A toddler’s fatal mauling by pit bulls Wednesday was “a freak accident,” a man who described himself as the boy’s relative said Thursday outside the yellow-painted brick rowhouse in Port Richmond where it occurred.
“It wasn’t neglect,” said the man, who declined to give his name and said he didn’t live in the home, on the 3000 block of Agate Street.
“The dogs got out of the … cage,” he said, adding that his wife had tried to protect the toddler from the dogs. She was taken to a hospital and later released, he said.
Police said the child was 2 years old, but the man said he was 3. He declined to specify his relationship to the boy.
Neighbors said the toddler did not live in the home but was visiting.
James Garrow, a spokesperson for the Medical Examiner’s Office, declined to provide information on the boy, saying the matter was under investigation. Police declined to release the boy’s name.
Police Commissioner Richard Ross said in a phone interview Thursday that the District Attorney’s Office would decide whether charges would be filed.
“Everything is still under investigation,” Ben Waxman, a spokesperson for the DA’s Office, said by email Thursday.
Ross said his department’s Officer-Involved Shooting Investigation Unit was looking into the death because police fatally shot two of the three dogs that appeared to have attacked the boy. Two other pit bulls were caged during the attack, Ross said.
The Animal Care and Control Team of Philadelphia removed all five dogs Wednesday, spokesperson Morgan Polley said. One dog died in the house and another died while being transported to ACCT’s facility in Feltonville, she said.
On the Port Richmond block Thursday morning, neighbors were still stunned. They said they did not know who lived in the house.
It was about 5:15 p.m. Wednesday when police received calls about the attack.
Christina Bledsoe, 40, said that before police arrived, she heard a woman screaming outside the home: “They have the baby! They have the baby!”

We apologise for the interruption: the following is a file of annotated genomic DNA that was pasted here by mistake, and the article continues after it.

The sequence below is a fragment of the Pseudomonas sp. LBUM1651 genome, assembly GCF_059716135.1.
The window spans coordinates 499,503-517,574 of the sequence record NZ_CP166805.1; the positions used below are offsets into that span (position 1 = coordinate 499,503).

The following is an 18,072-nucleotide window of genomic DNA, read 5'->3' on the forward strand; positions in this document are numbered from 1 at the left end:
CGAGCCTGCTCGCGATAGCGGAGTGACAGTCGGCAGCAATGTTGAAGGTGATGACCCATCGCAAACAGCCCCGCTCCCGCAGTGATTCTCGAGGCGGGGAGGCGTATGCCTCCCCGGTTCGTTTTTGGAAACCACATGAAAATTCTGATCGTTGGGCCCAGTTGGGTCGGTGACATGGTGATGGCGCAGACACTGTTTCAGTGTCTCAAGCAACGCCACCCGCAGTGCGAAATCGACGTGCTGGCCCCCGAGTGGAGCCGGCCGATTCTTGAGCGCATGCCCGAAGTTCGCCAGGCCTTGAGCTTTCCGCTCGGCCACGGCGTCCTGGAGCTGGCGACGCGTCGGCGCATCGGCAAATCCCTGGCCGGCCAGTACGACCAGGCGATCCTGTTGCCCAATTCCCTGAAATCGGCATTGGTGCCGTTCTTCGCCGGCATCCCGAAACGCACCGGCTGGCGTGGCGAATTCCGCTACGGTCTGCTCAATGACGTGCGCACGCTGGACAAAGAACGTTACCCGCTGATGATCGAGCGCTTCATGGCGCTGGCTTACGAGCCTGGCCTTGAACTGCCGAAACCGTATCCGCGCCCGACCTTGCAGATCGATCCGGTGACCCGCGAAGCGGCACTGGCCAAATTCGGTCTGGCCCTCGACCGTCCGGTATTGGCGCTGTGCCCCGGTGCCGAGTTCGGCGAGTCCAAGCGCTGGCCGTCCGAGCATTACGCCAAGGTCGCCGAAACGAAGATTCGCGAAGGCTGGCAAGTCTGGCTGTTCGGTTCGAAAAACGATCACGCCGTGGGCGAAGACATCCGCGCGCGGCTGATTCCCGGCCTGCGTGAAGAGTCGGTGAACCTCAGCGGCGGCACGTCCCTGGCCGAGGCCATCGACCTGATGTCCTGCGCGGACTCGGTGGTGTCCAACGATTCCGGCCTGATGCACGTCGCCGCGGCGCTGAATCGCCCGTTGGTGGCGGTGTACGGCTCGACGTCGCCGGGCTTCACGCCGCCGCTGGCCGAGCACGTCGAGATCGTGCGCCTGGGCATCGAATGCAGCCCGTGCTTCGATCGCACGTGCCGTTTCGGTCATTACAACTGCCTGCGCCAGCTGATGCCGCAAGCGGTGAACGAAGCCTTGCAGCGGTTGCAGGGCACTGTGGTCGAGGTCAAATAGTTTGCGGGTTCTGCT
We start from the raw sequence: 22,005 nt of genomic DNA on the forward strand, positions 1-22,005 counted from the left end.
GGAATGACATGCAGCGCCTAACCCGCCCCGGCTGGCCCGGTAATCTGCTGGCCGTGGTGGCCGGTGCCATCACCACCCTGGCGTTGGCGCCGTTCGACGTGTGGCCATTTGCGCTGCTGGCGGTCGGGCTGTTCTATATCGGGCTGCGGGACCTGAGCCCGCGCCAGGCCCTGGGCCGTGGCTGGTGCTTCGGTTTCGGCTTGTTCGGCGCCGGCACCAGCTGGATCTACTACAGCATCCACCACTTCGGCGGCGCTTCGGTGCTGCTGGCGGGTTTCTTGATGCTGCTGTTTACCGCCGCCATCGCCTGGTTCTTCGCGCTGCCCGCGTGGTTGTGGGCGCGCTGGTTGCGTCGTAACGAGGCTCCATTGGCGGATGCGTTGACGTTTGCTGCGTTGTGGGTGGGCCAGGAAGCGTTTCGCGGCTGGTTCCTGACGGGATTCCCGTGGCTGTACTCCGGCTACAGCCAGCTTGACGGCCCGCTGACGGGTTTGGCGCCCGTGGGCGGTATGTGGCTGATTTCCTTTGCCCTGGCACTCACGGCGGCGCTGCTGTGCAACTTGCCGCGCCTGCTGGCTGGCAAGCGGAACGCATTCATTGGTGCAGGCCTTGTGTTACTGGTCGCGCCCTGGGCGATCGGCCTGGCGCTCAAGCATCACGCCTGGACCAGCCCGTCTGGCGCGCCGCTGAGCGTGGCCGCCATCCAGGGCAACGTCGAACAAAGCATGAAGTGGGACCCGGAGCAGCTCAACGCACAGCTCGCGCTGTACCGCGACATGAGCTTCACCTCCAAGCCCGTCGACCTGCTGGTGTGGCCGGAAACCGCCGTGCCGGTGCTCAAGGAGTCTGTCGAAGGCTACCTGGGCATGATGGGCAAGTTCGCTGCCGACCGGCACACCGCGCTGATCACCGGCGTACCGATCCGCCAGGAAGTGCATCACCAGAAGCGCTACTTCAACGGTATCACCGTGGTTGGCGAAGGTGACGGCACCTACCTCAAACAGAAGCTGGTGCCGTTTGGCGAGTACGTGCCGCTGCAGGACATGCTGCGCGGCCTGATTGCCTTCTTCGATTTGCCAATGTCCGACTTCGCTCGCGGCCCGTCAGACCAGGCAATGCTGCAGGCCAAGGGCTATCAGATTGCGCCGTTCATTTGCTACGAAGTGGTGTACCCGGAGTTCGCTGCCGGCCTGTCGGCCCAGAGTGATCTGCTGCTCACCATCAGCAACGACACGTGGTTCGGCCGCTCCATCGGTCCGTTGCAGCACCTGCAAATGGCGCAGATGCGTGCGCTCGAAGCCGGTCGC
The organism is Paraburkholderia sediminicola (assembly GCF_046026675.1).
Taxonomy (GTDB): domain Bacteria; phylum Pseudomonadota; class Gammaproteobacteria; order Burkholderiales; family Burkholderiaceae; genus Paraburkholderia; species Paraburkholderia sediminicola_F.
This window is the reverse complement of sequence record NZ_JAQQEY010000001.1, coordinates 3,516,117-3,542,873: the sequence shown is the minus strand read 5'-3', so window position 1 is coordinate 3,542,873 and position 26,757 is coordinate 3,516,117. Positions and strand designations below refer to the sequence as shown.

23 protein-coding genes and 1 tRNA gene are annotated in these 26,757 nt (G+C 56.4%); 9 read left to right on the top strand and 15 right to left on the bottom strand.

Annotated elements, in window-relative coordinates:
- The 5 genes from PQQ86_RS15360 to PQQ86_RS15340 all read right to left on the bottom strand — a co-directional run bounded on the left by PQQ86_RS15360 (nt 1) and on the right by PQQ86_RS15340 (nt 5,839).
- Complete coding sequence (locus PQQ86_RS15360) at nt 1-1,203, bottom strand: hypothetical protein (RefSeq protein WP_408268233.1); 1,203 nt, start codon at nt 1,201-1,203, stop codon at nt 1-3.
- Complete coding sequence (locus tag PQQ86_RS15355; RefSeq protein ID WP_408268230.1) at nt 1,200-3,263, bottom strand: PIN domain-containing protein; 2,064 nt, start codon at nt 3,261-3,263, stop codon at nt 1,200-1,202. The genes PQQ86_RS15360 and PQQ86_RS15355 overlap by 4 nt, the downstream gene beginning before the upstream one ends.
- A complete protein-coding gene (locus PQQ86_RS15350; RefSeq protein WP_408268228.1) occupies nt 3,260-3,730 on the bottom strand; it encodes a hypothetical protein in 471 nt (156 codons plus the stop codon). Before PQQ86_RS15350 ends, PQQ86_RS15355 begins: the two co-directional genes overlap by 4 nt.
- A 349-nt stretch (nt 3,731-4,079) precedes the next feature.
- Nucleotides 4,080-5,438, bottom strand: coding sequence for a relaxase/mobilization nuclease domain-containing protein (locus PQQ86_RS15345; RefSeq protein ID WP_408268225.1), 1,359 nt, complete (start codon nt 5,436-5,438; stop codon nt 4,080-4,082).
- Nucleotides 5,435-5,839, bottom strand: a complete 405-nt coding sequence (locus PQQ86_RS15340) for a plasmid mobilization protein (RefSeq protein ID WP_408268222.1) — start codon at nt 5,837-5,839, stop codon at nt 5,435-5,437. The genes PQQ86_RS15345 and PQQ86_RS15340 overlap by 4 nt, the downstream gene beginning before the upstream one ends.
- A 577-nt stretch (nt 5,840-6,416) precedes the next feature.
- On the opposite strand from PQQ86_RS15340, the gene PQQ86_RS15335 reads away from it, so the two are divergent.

Bledsoe ran over to the woman, whom she didn’t know. “They’re killing the baby!” the woman said.
Bledsoe said the main door of the home was open. She opened the outer door and saw another woman and the child being attacked by pit bulls in the living room. One dog lunged toward the front door, and Bledsoe said she quickly shut the outer door.
Other neighbors rushed over to help. Jason Rash, 41, said he ran over to the house and tried to distract the dogs. “I was banging on the door,” said Rash, adding that he threw a broomstick, dustpan, and shovel at the dogs.
Rash said a woman whom he understood to be the boy’s aunt was lying on top of the toddler trying to protect him. She was getting bit, too, he said.
At one point, the aunt came out of the house crying, Rash said. “She left the baby in there,” he said. “She thought the baby was gone.”
When police officers arrived, they opened the outer front door in an attempt to go in, Bledsoe said, but quickly slammed it shut because of the attacking dogs. Then they had to make sure they didn’t shoot the child, she said.
She said once she heard police shooting through openings between the metal bars in the outer front door, she went back into her house and told her children, ages 8 and 12, to stay inside.
From the second-floor window of her home, Bledsoe said, she saw the boy placed into an ambulance. He was pronounced dead at 6:05 p.m. Wednesday at St. Christopher’s Hospital for Children.
Rash said he didn’t know who lived in the home, and said he saw no furniture inside the living room, just five dog cages.
He said that besides the aunt who had been on top of the toddler, two other women in their late teens or early 20s had been upstairs at the time of the attack. Police took them into a police vehicle for questioning, he said.
According to city property records, a woman named Yuderka Cruz owns the rowhouse where the boy was attacked. When a reporter called a phone number listed for her, a woman answered and said in Spanish that Cruz was unavailable. She said Cruz owns the property but does not live there and rents it out.